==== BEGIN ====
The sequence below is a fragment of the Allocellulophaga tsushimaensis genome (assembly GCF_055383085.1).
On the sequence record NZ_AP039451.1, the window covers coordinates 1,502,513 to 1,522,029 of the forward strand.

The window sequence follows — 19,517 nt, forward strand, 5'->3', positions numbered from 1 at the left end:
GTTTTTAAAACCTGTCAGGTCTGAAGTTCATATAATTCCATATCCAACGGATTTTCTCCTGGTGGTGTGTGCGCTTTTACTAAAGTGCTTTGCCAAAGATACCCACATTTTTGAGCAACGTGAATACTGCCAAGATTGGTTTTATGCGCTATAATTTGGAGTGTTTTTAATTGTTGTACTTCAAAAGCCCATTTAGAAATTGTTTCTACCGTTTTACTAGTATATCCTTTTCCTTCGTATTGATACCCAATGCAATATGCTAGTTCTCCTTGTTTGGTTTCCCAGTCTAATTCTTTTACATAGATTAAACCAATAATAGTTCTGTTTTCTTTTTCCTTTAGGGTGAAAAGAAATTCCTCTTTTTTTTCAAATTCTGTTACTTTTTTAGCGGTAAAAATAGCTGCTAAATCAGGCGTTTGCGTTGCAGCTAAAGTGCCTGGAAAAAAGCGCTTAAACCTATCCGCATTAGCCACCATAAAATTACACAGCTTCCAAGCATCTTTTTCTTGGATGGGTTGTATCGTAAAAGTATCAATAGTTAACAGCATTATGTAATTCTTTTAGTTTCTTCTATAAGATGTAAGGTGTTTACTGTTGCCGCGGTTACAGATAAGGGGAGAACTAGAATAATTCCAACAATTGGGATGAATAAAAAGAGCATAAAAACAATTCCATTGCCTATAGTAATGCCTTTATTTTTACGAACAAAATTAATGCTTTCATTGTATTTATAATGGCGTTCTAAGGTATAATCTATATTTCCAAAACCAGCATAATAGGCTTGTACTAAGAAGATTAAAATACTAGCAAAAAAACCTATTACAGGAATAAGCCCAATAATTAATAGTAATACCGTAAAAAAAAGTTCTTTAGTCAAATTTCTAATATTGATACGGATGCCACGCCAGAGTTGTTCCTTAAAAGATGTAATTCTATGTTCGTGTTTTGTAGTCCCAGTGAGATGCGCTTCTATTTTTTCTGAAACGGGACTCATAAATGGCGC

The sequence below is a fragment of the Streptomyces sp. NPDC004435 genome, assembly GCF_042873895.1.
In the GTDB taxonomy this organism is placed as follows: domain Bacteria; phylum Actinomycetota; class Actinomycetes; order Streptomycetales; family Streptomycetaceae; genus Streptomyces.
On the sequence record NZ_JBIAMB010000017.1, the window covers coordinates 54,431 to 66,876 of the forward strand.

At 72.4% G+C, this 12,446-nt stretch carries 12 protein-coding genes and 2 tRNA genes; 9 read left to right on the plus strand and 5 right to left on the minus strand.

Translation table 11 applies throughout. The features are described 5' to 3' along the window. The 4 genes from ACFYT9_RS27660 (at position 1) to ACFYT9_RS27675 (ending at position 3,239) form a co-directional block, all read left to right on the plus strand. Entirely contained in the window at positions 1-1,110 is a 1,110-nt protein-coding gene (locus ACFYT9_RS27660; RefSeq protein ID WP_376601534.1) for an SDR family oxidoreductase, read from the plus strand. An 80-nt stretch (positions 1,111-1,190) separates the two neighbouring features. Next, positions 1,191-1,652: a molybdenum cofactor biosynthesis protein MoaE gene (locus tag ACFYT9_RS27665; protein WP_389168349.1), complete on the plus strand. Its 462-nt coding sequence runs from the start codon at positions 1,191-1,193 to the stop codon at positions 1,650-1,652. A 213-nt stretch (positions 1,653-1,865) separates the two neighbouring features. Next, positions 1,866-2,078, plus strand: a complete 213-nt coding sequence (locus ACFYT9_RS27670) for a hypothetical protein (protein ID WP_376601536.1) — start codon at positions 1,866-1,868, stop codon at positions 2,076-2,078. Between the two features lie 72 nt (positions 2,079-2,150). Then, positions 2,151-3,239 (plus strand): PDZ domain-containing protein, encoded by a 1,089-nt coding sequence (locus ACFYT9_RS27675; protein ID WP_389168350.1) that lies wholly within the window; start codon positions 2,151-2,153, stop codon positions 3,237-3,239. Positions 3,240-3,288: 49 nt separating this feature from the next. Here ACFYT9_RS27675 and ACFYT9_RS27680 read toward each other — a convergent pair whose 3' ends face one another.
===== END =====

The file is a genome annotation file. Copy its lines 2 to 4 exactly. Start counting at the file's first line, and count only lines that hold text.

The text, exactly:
On the sequence record NZ_AP039451.1, the window covers coordinates 1,502,513 to 1,522,029 of the forward strand.

The window sequence follows — 19,517 nt, forward strand, 5'->3', positions numbered from 1 at the left end:
GTTTTTAAAACCTGTCAGGTCTGAAGTTCATATAATTCCATATCCAACGGATTTTCTCCTGGTGGTGTGTGCGCTTTTACTAAAGTGCTTTGCCAAAGATACCCACATTTTTGAGCAACGTGAATACTGCCAAGATTGGTTTTATGCGCTATAATTTGGAGTGTTTTTAATTGTTGTACTTCAAAAGCCCATTTAGAAATTGTTTCTACCGTTTTACTAGTATATCCTTTTCCTTCGTATTGATACCCAATGCAATATGCTAGTTCTCCTTGTTTGGTTTCCCAGTCTAATTCTTTTACATAGATTAAACCAATAATAGTTCTGTTTTCTTTTTCCTTTAGGGTGAAAAGAAATTCCTCTTTTTTTTCAAATTCTGTTACTTTTTTAGCGGTAAAAATAGCTGCTAAATCAGGCGTTTGCGTTGCAGCTAAAGTGCCTGGAAAAAAGCGCTTAAACCTATCCGCATTAGCCACCATAAAATTACACAGCTTCCAAGCATCTTTTTCTTGGATGGGTTGTATCGTAAAAGTATCAATAGTTAACAGCATTATGTAATTCTTTTAGTTTCTTCTATAAGATGTAAGGTGTTTACTGTTGCCGCGGTTACAGATAAGGGGAGAACTAGAATAATTCCAACAATTGGGATGAATAAAAAGAGCATAAAAACAATTCCATTGCCTATAGTAATGCCTTTATTTTTACGAACAAAATTAATGCTTTCATTGTATTTATAATGGCGTTCTAAGGTATAATCTATATTTCCAAAACCAGCATAATAGGCTTGTACTAAGAAGATTAAAATACTAGCAAAAAAACCTATTACAGGAATAAGCCCAATAATTAATAGTAATACCGTAAAAAAAAGTTCTTTAGTCAAATTTCTAATATTGATACGGATGCCACGCCAGAGTTGTTCCTTAAAAGATGTAATTCTATGTTCGTGTTTTGTAGTCCCAGTGAGATGCGCTTCTATTTTTTCTGAAACGGGACTCATAAATGGCGC